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Feeling Blue? There’s No Need to Suffer in Silence

It can happen to any of us. One week we feel fine, the next we’re overcome with feelings of anxiety, lethargy and worry that make it difficult to focus. Everyone has ups and downs, but for some, depression is persistent and debilitating.

According to the National Institute of Mental Health, one in five American adults is affected each year by a mental, behavioral or emotional disorder. In 2016, less than half received treatment.


People experiencing mental illness or substance abuse may be reluctant or embarrassed to admit it. Others can’t find or afford care. There is no shame in seeking help. Free crisis hotlines and online support offer resources any time of day.

It’s worth learning what resources are available in case you or someone you know ever needs help. Two sources of help that may be overlooked are employee assistance programs (EAPs) and insurance providers.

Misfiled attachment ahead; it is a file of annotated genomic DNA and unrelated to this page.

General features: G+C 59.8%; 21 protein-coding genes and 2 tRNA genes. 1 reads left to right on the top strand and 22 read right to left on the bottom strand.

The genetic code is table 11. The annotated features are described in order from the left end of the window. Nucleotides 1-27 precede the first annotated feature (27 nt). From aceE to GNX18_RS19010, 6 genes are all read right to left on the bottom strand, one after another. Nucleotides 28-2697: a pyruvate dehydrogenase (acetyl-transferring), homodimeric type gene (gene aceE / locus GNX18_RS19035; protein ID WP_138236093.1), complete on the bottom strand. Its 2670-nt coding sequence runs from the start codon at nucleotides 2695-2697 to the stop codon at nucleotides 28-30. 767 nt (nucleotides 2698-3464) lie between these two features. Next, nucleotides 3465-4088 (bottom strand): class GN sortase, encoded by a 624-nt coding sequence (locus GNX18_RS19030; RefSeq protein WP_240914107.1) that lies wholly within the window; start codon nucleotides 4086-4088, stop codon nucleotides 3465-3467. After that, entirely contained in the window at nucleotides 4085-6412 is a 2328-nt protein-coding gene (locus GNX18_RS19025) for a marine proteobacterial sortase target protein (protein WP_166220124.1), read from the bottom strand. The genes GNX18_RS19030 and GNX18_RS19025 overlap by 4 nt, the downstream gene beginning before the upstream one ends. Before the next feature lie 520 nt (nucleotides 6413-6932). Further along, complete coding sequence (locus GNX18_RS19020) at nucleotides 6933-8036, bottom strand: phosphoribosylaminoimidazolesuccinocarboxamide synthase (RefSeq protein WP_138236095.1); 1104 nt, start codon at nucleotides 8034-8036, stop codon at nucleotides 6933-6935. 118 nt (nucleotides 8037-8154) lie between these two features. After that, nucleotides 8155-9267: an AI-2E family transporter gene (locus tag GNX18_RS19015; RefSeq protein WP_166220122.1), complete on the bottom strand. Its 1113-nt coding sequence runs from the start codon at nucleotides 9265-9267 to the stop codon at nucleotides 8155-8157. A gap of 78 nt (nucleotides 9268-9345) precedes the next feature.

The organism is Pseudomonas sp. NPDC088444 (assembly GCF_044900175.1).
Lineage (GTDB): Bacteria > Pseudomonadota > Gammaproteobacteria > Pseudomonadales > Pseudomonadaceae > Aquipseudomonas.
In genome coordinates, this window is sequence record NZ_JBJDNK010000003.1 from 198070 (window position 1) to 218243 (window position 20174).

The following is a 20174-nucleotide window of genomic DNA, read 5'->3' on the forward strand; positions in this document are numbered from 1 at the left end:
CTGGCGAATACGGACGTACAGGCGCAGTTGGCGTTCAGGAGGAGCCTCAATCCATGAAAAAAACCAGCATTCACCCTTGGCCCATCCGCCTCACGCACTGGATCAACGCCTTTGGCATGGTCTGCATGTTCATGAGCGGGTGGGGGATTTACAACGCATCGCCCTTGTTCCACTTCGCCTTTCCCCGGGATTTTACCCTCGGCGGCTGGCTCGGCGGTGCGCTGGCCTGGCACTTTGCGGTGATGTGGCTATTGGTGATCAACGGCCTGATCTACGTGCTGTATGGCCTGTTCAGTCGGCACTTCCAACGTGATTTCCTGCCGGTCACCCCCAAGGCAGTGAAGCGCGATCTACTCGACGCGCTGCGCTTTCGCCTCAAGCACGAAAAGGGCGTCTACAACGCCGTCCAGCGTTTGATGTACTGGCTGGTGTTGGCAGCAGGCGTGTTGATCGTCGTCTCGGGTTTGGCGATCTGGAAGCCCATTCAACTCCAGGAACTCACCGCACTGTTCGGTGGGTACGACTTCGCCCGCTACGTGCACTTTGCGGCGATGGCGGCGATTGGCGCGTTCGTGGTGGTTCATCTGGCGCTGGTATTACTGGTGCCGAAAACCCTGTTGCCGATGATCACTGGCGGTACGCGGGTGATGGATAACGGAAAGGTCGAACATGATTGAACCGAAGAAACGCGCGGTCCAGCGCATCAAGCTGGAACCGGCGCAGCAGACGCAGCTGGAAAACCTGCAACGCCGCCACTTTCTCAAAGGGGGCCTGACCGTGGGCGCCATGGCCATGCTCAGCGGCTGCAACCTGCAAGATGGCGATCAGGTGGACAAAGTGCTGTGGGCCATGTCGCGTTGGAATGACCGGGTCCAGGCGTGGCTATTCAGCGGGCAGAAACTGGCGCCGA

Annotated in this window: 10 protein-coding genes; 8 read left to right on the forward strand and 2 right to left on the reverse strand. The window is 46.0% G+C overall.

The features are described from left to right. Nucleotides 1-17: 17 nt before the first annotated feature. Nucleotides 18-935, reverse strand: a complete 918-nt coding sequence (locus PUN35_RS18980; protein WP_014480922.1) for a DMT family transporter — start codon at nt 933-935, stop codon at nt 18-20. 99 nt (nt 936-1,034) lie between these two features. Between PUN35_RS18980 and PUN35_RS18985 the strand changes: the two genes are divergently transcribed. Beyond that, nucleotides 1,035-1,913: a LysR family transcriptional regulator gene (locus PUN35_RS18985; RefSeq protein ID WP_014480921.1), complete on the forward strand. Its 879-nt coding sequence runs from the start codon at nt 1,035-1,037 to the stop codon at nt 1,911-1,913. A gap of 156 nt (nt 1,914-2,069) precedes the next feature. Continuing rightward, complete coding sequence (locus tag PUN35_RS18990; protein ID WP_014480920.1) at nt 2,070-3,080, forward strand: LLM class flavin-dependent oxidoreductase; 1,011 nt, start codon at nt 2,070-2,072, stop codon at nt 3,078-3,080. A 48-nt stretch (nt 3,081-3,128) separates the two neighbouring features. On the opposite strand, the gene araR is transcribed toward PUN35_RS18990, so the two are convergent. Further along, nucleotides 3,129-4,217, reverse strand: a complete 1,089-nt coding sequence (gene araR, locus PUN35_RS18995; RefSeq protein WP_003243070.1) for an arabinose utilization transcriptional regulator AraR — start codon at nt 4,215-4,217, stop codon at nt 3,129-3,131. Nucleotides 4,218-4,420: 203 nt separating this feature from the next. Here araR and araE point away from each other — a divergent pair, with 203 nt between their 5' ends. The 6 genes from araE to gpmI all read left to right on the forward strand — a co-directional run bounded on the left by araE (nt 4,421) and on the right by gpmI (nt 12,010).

Employee assistance programs: People covered by employer-sponsored health plans often have access to benefits they don’t know about, including confidential services to help find a mental health provider. Support can range from confidential EAPs to help with arranging visits for depression, substance abuse, coping with grief or medication management. Connect with your employer for more information.

Insurance benefits: To find benefits and resources available to you, call the phone number on your insurance card to talk to an advocate, or visit a dedicated member website for information. Many plans offer options of seeing network providers in person or through a virtual visit, and some can help shorten the wait and schedule appointments within five days.

Knowing where and how to get help for mental health issues may be one of the best things we can do for ourselves and those we care about. Take a few minutes today and check into local crisis lines, online support and available employer-sponsored benefits. For more information and links to mental health support resources in your area, visit the National Alliance on Mental Illness website or call the HelpLine at (800) 950-6264.